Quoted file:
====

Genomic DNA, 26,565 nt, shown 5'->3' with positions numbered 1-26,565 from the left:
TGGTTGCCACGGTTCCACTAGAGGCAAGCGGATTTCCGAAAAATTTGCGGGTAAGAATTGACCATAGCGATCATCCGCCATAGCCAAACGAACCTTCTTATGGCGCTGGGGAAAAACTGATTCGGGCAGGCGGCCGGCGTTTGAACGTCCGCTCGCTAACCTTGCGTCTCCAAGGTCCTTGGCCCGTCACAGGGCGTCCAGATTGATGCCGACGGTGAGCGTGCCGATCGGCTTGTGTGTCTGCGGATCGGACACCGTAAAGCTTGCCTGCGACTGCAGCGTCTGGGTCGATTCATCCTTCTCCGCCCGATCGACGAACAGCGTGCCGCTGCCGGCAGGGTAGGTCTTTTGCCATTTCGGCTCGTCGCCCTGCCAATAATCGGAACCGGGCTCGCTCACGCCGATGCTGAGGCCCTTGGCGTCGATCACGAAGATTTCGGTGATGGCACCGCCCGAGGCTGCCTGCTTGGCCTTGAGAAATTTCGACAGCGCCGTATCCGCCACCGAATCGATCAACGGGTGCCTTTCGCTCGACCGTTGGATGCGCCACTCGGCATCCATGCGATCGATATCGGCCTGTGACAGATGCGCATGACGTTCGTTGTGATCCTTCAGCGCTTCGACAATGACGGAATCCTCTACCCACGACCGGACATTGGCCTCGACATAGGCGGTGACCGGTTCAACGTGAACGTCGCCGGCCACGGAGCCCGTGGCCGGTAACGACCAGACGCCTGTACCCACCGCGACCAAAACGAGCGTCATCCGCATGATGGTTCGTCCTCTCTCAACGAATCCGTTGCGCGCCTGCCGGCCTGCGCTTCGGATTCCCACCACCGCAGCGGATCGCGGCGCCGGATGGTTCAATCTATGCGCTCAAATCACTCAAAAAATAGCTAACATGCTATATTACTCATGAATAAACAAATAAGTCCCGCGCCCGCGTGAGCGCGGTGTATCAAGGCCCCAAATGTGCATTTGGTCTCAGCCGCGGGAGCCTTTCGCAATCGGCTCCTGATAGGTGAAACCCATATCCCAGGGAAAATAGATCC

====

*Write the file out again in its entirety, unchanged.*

Genomic DNA, 26,565 nt, shown 5'->3' with positions numbered 1-26,565 from the left:
TGGTTGCCACGGTTCCACTAGAGGCAAGCGGATTTCCGAAAAATTTGCGGGTAAGAATTGACCATAGCGATCATCCGCCATAGCCAAACGAACCTTCTTATGGCGCTGGGGAAAAACTGATTCGGGCAGGCGGCCGGCGTTTGAACGTCCGCTCGCTAACCTTGCGTCTCCAAGGTCCTTGGCCCGTCACAGGGCGTCCAGATTGATGCCGACGGTGAGCGTGCCGATCGGCTTGTGTGTCTGCGGATCGGACACCGTAAAGCTTGCCTGCGACTGCAGCGTCTGGGTCGATTCATCCTTCTCCGCCCGATCGACGAACAGCGTGCCGCTGCCGGCAGGGTAGGTCTTTTGCCATTTCGGCTCGTCGCCCTGCCAATAATCGGAACCGGGCTCGCTCACGCCGATGCTGAGGCCCTTGGCGTCGATCACGAAGATTTCGGTGATGGCACCGCCCGAGGCTGCCTGCTTGGCCTTGAGAAATTTCGACAGCGCCGTATCCGCCACCGAATCGATCAACGGGTGCCTTTCGCTCGACCGTTGGATGCGCCACTCGGCATCCATGCGATCGATATCGGCCTGTGACAGATGCGCATGACGTTCGTTGTGATCCTTCAGCGCTTCGACAATGACGGAATCCTCTACCCACGACCGGACATTGGCCTCGACATAGGCGGTGACCGGTTCAACGTGAACGTCGCCGGCCACGGAGCCCGTGGCCGGTAACGACCAGACGCCTGTACCCACCGCGACCAAAACGAGCGTCATCCGCATGATGGTTCGTCCTCTCTCAACGAATCCGTTGCGCGCCTGCCGGCCTGCGCTTCGGATTCCCACCACCGCAGCGGATCGCGGCGCCGGATGGTTCAATCTATGCGCTCAAATCACTCAAAAAATAGCTAACATGCTATATTACTCATGAATAAACAAATAAGTCCCGCGCCCGCGTGAGCGCGGTGTATCAAGGCCCCAAATGTGCATTTGGTCTCAGCCGCGGGAGCCTTTCGCAATCGGCTCCTGATAGGTGAAACCCATATCCCAGGGAAAATAGATCC